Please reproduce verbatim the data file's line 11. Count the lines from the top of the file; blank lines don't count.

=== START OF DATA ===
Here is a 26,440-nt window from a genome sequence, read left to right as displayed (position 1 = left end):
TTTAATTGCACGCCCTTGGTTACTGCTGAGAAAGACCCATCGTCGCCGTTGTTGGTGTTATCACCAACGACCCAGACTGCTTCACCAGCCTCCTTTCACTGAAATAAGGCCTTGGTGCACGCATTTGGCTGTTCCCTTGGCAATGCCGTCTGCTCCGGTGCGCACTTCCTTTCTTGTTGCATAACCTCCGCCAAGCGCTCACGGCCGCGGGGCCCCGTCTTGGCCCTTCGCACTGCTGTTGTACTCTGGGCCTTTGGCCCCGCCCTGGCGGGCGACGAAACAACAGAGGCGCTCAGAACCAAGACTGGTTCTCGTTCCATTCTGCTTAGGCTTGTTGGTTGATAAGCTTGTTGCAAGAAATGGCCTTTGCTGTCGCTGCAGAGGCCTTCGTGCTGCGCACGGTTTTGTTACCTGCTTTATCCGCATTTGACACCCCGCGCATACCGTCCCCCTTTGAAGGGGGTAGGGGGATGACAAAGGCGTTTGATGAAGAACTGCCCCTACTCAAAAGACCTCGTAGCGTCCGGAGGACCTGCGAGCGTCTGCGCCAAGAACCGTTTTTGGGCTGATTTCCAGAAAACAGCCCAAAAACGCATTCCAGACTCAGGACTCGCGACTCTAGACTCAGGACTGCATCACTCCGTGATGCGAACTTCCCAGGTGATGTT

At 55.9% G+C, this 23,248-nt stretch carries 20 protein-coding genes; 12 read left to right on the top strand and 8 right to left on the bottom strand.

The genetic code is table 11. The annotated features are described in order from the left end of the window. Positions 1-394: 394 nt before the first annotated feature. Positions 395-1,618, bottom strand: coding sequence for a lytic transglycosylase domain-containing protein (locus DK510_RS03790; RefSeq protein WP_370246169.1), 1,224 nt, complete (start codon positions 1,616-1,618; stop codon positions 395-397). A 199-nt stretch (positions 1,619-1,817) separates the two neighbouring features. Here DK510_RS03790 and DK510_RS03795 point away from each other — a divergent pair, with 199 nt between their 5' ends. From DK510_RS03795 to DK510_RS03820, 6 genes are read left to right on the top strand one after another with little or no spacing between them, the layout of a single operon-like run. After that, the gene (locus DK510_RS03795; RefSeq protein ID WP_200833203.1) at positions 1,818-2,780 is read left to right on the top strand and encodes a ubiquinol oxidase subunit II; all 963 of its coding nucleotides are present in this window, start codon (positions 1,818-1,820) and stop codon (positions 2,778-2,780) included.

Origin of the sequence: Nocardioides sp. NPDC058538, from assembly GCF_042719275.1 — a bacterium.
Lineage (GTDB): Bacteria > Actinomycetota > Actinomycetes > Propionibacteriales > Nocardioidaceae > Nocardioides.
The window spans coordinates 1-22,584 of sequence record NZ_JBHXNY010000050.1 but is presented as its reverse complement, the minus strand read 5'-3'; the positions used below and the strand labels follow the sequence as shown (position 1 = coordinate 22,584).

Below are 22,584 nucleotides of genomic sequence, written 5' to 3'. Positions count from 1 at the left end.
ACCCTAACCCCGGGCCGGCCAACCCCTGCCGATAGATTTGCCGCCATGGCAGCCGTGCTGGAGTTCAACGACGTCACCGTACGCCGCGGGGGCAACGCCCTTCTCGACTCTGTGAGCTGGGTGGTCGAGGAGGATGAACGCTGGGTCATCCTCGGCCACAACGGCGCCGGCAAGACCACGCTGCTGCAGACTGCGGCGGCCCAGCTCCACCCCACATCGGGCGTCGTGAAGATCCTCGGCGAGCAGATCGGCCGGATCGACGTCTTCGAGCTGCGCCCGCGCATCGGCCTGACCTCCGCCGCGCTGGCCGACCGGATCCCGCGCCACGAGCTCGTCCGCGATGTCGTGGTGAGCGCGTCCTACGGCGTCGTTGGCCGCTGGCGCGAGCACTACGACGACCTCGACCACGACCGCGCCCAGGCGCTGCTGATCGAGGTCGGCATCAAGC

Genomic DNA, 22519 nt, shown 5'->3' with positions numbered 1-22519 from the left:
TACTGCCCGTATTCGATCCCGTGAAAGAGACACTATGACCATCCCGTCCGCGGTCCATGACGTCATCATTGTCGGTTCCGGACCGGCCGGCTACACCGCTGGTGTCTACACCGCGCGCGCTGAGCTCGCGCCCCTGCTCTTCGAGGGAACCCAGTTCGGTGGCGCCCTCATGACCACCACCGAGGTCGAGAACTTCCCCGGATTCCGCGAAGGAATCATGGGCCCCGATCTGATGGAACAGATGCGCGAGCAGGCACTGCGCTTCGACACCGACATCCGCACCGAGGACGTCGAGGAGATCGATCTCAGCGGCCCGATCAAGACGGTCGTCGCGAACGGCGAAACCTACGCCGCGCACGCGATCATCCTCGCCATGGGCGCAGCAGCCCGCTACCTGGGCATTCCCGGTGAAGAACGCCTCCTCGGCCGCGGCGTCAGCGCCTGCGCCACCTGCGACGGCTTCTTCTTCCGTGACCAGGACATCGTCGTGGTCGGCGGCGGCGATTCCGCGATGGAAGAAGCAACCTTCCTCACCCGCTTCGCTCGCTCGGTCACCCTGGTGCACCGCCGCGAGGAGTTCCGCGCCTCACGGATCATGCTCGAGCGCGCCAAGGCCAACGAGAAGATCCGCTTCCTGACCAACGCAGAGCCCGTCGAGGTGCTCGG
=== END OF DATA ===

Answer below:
TACTGCCCGTATTCGATCCCGTGAAAGAGACACTATGACCATCCCGTCCGCGGTCCATGACGTCATCATTGTCGGTTCCGGACCGGCCGGCTACACCGCTGGTGTCTACACCGCGCGCGCTGAGCTCGCGCCCCTGCTCTTCGAGGGAACCCAGTTCGGTGGCGCCCTCATGACCACCACCGAGGTCGAGAACTTCCCCGGATTCCGCGAAGGAATCATGGGCCCCGATCTGATGGAACAGATGCGCGAGCAGGCACTGCGCTTCGACACCGACATCCGCACCGAGGACGTCGAGGAGATCGATCTCAGCGGCCCGATCAAGACGGTCGTCGCGAACGGCGAAACCTACGCCGCGCACGCGATCATCCTCGCCATGGGCGCAGCAGCCCGCTACCTGGGCATTCCCGGTGAAGAACGCCTCCTCGGCCGCGGCGTCAGCGCCTGCGCCACCTGCGACGGCTTCTTCTTCCGTGACCAGGACATCGTCGTGGTCGGCGGCGGCGATTCCGCGATGGAAGAAGCAACCTTCCTCACCCGCTTCGCTCGCTCGGTCACCCTGGTGCACCGCCGCGAGGAGTTCCGCGCCTCACGGATCATGCTCGAGCGCGCCAAGGCCAACGAGAAGATCCGCTTCCTGACCAACGCAGAGCCCGTCGAGGTGCTCGG